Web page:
I had always known I wanted to be in software. Having the opportunity to contribute to Mozilla has set me in a direction where I am learning and gaining real-world experience while helping on one of the most powerful non-profit web organizations. But don’t get me wrong, I was a bit intimidated. I started out in documentation on the Mozilla Developer Network. I was there through the recent redesign but I felt like I was ready to take the next step and use the knowledge I had learned in my AP Computer Science class to good use, and now I have ended up contributing to automated tests and other QA related topics for Mozilla. I started with mozillians.org, a phonebook for contributors, then started working on some of the first tests for webmaker.org. Recently I have been honored to work on the Firefox OS tablet contribution project which involves searching for bugs and experimenting with the new Firefox operating system on tablets. Automation, for those of you who don’t know, is a series of programs that have the ability to interact with elements on a web page and go through different tasks that a user would do on a day to day basis. By constantly running these tests, the computer can alert us if a page breaks or a feature is not working properly.
Starting with automation made me really excited. I get to work with a lot of cool people that were open to questions, but I started to ask myself, “When should some questions be better left alone?” I started to feel like I was asking about the same procedures over and over again. I would always refer back to some of my first emails that contained information about how to accomplish certain tasks. I found myself looking through my mail folders for those sacred emails which dictated how I write and commit my code.
When I was younger, and still today, I am always told to ask questions, because other people may have them too. So, why wouldn’t this apply to other things? If I was always wondering about procedures, is it true that other people could also be? Having my background in documentation helped me out a lot and prepared me for what was to come. I had read online that when you work at Mozilla, there’s no boundary for fixing bugs. The philosophy was simple: find an issue, fix it. The obvious issue was that I was having trouble following new procedures and I was sure that others were as well. So, embracing the philosophy, I took it upon myself to write some documentation to be put in a prominent and easy to find area so contributors and employees could better follow the procedure.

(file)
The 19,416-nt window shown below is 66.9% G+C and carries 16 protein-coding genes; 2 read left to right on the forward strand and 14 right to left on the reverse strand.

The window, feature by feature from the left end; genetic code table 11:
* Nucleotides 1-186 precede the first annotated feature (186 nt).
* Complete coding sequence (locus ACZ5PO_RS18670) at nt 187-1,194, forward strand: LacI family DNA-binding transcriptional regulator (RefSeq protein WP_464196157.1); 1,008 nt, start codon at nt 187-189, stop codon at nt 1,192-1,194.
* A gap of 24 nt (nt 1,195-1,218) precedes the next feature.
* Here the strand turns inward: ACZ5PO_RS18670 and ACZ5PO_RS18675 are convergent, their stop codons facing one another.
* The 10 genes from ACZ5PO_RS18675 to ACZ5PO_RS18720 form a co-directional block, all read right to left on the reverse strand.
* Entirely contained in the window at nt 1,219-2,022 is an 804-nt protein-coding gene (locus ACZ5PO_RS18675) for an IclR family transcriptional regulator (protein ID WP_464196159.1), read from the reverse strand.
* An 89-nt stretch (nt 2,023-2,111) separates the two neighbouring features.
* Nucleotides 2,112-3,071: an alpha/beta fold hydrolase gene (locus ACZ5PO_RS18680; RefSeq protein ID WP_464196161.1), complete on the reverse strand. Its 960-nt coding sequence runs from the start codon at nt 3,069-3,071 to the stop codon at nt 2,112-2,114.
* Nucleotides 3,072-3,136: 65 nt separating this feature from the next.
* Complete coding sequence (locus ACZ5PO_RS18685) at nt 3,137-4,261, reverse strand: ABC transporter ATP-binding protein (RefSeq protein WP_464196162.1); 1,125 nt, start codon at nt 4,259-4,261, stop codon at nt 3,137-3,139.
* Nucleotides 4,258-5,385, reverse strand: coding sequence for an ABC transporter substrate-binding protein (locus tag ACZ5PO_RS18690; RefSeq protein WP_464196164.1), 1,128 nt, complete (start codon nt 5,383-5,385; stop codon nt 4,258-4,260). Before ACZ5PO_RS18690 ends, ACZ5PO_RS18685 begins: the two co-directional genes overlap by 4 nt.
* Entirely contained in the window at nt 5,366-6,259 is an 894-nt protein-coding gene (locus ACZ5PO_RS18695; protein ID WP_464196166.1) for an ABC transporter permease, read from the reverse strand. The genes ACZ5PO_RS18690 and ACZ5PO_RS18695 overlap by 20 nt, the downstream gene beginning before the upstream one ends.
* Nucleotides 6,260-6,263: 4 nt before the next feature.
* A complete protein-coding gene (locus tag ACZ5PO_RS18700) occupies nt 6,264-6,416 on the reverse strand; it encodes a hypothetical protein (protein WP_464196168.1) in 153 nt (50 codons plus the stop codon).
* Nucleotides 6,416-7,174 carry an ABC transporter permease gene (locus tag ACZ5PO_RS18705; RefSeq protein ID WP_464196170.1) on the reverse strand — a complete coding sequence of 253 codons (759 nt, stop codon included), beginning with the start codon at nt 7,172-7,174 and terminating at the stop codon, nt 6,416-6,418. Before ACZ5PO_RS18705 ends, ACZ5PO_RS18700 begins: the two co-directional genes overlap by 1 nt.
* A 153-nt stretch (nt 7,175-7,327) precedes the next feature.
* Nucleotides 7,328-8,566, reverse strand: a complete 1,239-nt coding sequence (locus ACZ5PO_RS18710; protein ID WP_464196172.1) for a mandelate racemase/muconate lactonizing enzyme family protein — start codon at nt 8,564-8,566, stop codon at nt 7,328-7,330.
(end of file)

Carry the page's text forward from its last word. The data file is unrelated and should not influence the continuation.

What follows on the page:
The fact that as a new contributor, coming into a new department, and not really knowing much, is able to suggest ideas, make changes, and have their voices heard is truly extraordinary. It has opened my eyes knowing that anyone has the power to make a difference and all that it takes is initiative.
This new documentation will help contributors and employees alike better locate the proper guidelines and procedures when making their valuable contributions. Having access to this documentation will also allow people to learn it more easily as it is easy to access and will always be with them. I believe that making this contribution will have a large impact on the way that Mozilla guidelines are established and displayed throughout the community and hope that each contributor finds something useful out of it. I also believe that through the simple action of improving the community as a community member myself, I am setting the notion that anyone can do anything to make a difference. Mozilla isn’t like a lot of places. I feel that what I am doing here as a contributor matters.
You can view the piece of documentation here: https://gist.github.com/justinpotts/2085bfa500c81f9b6c87
Learn more about me on my Mozillians profile: https://mozillians.org/en-US/u/justinpotts/
Or feel free to email me at moz dot justinpotts @ gmail dot com